Discussion turns lively over school funding
Published 2:43 pm Thursday, May 14, 2009
JACKSON — Facing a budget shortfall, the Northampton County Board of Commissioners have asked the Board of Education to work with them, but the response hasn’t been so welcoming.
On Tuesday, the two governing entities met for a working group meeting to discuss the schools’ capital outlay appropriation and the recent decision to reorganize the school system.
Most of the officials’ discussions centered on the county appropriation to the schools, in which school representatives feel is waning.
Commission Chair Carter informed school officials that during the commissioners’ May 8 budget work session they had learned county expenditures had exceeded revenue, therefore the county was facing a projected $2.1 million shortfall.
“Ladies and gentlemen, in order for us to balance the budget, this equates to a 12 and a half percent tax increase,” he said.
Carter said the 12 and one-half percent increase would increase the tax rate from the current 78 cents to 91 cents.
He continued by saying the board directed the county manager to work with the county department heads in order to reduce their operating budgets and cut out unnecessary travel, conferences and training expenses.
Carter noted the recent sale of the old Gaston Middle School property and the increase in funds the school system gained in the amount of $75,000. He then asked board members to help in the budgeting process.
Board of Education member Charles Tyner questioned Finance Officer Dot Vick about the tax collection rate in the county.
Vick told Tyner last year’s collection rate was 96 percent and this year was 95 percent. She continued by saying she budgets conservatively and typically taxes come in $200,000 above what is budgeted.
“That’s not going to happen this year,” she said.
County Manager Wayne Jenkins said in the upcoming budget, an increase of $404,000 in expenditures has been projected in part to a 17 percent increase to health insurance costs. The county is also facing a decrease of $1.7 million in revenue. Jenkins said departments were directed to cut their budgets by three percent.
“What is it that you’re asking the Board of Education to do,” Tyner asked.
Carter referred to the $45,000 appropriation that was withheld from the school system last year and has since been reinstated.
Jenkins then noted a request from the Board of Education last year asking for an additional $45,000 for 2010. In all $90,000 is to be transferred from capital outlay to current expense.
Jenkins spoke of the $75,000 the school system will gain from the sale of the old Gaston Middle School property and recommended the school board reduce their capital outlay budget from $490,000 to $415,000. He added the school board could make up the difference with the $75,000 profited from the Gaston Middle sale.
“You would still get the $490,000, but in a round about way,” Carter explained.
Jenkins added that calculation only fulfilled the appropriations and not the $90,000 requested to be transferred. In the end, the schools’ capital outlay would stand at $325,000, with an increase of current expense appropriation to $3,645,000 for next year.
Tyner noted the state’s schools funding cuts through enrollment (ADM) funding and lottery funds.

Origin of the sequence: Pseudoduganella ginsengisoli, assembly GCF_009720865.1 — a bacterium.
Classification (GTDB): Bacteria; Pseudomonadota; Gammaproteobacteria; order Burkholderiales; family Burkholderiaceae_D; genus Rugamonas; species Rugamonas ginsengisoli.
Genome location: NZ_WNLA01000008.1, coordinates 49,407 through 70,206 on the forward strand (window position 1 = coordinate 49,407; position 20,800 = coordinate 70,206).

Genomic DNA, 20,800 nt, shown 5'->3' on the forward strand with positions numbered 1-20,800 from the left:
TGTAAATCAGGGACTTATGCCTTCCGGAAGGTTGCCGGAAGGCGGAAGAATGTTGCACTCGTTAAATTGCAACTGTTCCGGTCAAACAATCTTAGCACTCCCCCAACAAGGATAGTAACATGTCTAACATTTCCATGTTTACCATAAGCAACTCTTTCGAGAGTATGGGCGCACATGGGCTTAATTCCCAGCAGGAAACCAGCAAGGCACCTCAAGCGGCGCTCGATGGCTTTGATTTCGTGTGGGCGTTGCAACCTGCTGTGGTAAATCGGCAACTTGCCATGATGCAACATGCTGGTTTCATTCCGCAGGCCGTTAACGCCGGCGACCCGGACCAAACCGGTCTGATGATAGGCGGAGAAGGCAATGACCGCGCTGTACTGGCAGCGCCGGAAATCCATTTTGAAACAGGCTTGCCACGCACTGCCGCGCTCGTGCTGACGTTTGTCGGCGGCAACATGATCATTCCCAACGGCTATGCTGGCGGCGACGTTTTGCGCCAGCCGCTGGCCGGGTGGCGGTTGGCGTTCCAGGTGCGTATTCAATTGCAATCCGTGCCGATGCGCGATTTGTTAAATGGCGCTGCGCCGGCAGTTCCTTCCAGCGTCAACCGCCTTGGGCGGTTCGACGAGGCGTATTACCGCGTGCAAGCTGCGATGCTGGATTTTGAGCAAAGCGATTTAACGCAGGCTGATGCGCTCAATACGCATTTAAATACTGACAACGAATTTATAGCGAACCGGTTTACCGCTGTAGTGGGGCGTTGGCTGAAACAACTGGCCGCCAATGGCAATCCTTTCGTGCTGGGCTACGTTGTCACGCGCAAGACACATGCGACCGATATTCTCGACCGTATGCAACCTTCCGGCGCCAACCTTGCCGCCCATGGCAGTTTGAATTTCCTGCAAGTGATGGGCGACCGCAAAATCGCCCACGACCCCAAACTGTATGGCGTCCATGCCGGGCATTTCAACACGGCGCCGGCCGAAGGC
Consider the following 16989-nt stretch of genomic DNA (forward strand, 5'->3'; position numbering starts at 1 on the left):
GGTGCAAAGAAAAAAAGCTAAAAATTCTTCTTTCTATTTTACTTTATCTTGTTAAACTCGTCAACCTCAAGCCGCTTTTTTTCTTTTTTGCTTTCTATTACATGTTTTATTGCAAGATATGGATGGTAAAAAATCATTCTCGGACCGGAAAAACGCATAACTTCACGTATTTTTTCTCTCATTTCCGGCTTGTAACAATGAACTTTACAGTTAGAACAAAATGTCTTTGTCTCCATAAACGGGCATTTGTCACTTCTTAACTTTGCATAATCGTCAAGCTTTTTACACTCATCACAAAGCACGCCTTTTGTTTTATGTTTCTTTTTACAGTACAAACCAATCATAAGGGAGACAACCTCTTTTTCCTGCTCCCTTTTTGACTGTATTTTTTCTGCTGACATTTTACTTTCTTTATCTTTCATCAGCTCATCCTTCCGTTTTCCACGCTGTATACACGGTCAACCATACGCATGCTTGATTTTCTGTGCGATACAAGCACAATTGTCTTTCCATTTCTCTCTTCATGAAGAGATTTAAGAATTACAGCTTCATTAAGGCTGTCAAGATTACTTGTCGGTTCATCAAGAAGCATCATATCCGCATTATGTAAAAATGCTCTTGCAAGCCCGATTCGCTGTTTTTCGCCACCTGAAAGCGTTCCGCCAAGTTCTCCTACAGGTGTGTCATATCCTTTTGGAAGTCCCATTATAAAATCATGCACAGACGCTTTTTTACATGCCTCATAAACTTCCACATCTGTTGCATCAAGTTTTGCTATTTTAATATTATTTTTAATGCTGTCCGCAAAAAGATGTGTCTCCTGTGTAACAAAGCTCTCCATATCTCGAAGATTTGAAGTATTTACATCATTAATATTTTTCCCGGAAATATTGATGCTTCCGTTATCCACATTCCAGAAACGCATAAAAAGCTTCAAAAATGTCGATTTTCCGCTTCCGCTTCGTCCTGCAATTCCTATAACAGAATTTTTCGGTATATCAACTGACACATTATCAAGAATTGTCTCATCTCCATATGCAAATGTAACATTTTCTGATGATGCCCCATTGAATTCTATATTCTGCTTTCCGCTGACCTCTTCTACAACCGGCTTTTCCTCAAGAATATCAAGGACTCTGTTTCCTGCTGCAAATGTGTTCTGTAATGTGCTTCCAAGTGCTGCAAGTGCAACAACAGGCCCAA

“If we do not get back the lottery and ADM money, I just don’t see how we can keep these seven schools,” he noted. “That’s the reason why you’re doing it because we sold the building.”
Carter fired back, stating the county was taking measures to reduce expenditures. He referred to an article printed in the Roanoke-Chowan News-Herald’s May 12 edition, noting the school board had earmarked $380,306 for supplementary pay for certified personnel.
“You’re building up your personnel while we’re taking ours down,” he said. “We’re biting the bullet here and we’re asking you to do the same.”
“We’re not in the same business,” said Tyner. “We’re in the business of educating our children.
Tyner said the business of the school system was attracting certified personnel to teach in Northampton County. He also noted the lack of certified teachers in the area.
“If you want a less quality education you might be right,” Tyner said.
Board of Education Chair Grace Edwards tried to calm the waters, stating the commissioners might be able to help them and “we want to work together.”
Northampton County Schools Finance Director Joe Holloway and Jenkins discussed a 37.3 percent budget formula.
“Please understand that budget formula is off the table,” said Jenkins.
After a few moments of discussion, Jenkins referred to past working group meeting minutes in which it was stated the group would have to work on a new formula.
“That’s my heartburn with this is that we don’t have one,” said Holloway.
The group agreed to meet and create a new formula.
“We’re listening to you today, but we need to take this back to our board,” said Tyner.
The group also spoke about phase one of the reorganization plan for the school system, which will close Rich Square WS Creecy Elementary, Garysburg Elementary and the Alternative School.
School officials said they were looking to pay off the bond for Northampton County High School-West and Conway Middle School.
“We want to look at this because we’re looking down the road at a new high school,” said Tyner.
Vick said she would check into paying off bonds.
Jenkins explained with the $93 million in stimulus money requests by Northampton, a couple projects related to the schools, including a new high school.
Schools Superintendent Dr. Eric Bracy asked county officials to place the new high school as a priority, as the school system is duplicating services in two separate high schools.
“We’re not big enough for an east or a west,” he said.